Businesses need to get raw materials from their suppliers, they also need to deliver their finished goods to customers. This factor works both ways. If heavy or bulky raw materials are more costly to transport, the company would want to keep its factory closer to the supplier. If the raw materials are cheap to transport, while the finished goods are more costly, the company would keep its factory closer to customers. Besides, businesses providing services would usually stay closer to their customers.

Wow, it's been a long post with lots of words.
Time to take a break! See you next time! :)

Economies of Scale

As companies grow in size, they get certain advantages known as economies of scale.
In short, economies of scale refers to the benefits enjoyed by a company because of its production on a large scale.
Economies of scale can be separated into five categories:

  • Purchasing Economies
When businesses buy in bulks, they are able to get discounts and special prices. This helps to cut down the costs of raw materials. 

  • Marketing Economies
The cost of advertising and distribution increases at a lower rate compared to the sales and incoming profits. This allows the company to advertise more cheaply and more effectively.

  • Financial Economies
A large company often finds it easier to raise finance compared to small firms. Banks treat large companies more favourably and they are able to negotiate loans at preferable interest rates. Besides, large companies can also issue shares.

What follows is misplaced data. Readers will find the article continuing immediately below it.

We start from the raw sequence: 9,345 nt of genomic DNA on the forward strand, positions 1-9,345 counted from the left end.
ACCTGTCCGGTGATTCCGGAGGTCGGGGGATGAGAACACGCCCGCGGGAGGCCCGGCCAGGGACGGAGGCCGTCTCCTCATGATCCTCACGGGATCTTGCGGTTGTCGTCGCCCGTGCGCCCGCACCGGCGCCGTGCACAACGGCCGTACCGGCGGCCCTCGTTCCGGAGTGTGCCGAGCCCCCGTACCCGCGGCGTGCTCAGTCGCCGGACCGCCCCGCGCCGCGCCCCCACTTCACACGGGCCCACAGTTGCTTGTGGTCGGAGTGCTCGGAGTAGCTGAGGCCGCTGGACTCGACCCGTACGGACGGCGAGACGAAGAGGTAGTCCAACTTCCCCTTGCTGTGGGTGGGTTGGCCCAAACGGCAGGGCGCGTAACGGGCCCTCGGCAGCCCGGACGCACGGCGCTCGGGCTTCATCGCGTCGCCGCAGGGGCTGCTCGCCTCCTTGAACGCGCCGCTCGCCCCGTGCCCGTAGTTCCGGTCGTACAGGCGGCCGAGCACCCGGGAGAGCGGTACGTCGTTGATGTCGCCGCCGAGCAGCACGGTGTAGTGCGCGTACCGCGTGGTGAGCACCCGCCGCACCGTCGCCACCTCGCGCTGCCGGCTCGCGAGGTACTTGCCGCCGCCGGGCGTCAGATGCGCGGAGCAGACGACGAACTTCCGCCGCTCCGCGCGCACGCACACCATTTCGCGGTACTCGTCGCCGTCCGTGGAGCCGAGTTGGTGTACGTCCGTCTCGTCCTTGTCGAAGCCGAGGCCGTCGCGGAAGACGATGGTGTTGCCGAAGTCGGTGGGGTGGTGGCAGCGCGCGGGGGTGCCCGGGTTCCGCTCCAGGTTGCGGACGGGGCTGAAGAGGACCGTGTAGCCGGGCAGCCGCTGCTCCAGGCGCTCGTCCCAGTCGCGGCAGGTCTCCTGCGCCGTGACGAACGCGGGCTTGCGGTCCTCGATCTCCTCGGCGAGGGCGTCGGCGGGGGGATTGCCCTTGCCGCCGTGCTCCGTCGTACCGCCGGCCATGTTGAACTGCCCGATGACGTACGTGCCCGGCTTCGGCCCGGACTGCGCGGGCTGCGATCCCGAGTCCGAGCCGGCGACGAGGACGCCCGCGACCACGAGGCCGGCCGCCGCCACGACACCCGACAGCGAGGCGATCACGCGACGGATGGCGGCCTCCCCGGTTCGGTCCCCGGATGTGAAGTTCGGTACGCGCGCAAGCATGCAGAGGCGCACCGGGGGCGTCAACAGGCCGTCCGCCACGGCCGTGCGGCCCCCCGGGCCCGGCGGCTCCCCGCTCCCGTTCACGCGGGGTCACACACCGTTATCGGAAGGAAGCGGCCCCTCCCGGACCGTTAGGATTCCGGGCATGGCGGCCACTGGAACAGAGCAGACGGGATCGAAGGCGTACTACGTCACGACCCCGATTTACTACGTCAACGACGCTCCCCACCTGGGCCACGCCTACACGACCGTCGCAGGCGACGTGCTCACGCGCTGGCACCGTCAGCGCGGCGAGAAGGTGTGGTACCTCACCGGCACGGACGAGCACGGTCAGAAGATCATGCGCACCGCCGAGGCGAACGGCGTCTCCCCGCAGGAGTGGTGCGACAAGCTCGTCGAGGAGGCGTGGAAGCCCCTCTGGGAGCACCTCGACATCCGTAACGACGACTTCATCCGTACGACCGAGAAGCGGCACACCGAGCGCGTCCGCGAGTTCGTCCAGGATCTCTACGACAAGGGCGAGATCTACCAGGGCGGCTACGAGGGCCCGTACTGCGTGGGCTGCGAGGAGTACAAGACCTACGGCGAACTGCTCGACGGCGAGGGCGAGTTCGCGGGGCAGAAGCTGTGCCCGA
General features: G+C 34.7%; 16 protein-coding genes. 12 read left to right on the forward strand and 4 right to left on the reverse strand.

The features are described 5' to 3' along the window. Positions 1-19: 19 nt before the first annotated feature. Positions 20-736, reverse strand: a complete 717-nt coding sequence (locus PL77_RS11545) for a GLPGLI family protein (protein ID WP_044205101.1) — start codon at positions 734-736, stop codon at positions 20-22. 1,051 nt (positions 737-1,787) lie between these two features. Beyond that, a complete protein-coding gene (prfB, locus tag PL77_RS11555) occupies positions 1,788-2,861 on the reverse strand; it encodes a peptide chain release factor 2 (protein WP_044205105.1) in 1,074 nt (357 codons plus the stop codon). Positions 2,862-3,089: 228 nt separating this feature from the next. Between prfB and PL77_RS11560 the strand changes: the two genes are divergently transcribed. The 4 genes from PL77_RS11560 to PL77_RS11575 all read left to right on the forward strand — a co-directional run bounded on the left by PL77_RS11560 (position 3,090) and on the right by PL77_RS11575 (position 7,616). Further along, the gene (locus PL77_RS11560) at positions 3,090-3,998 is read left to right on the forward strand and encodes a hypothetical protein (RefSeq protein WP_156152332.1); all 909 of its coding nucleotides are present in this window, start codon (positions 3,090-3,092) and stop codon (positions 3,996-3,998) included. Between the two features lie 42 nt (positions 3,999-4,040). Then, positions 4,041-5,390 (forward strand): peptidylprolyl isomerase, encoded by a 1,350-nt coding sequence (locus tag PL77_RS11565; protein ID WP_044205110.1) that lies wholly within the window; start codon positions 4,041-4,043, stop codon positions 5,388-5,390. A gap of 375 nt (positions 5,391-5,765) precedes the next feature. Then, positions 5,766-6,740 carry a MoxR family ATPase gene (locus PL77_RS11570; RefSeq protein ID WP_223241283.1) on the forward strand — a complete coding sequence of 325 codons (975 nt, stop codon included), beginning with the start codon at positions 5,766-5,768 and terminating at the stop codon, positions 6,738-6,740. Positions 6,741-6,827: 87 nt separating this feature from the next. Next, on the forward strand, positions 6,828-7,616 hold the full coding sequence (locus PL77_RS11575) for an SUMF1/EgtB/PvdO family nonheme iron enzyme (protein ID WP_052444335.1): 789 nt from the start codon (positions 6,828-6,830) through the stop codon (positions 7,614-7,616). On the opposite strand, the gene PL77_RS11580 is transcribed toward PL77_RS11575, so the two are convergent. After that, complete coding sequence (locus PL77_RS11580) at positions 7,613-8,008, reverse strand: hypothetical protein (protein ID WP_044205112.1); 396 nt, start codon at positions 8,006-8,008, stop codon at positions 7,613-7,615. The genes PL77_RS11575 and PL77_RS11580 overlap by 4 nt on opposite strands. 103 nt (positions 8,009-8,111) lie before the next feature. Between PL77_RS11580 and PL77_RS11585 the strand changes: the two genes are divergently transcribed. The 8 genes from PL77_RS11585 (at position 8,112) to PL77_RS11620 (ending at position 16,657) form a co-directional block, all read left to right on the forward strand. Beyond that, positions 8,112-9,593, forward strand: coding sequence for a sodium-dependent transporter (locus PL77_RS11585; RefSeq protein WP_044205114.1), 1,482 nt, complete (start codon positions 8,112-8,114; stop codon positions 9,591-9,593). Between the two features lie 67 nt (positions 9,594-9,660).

• Managerial Economies
Large companies are able to employ many highly specialised members on its management team, such as marketing managers, accountants, etc. This results in better decisions being made.

However, there is a downside to economies of scale.
And, it is called diseconomies of scale
These are some of the factors that lead to an increase in average costs as a business grows in size. 

  • Human Relations
Companies may find it hard to organise a large number of employees. Chains of command may take too long to reach its destination, there may even be miscommunication in between. There will be less personal communication between decision makers and staff, which can result in lack of motivation and industrial relations problems. 

  • Decisions and Co-ordinations
In a larger company, the quality of information reaching from the management to the workers, or vice versa, can lead to poor decision making. There may be a lot of paperwork and many meetings.

  • External Diseconomies
Recently, consumers have been more aware of activities carried out by big companies. So, these companies have to spend money to deal with environmental issues and social responsibility acts. This will lead to a higher average cost.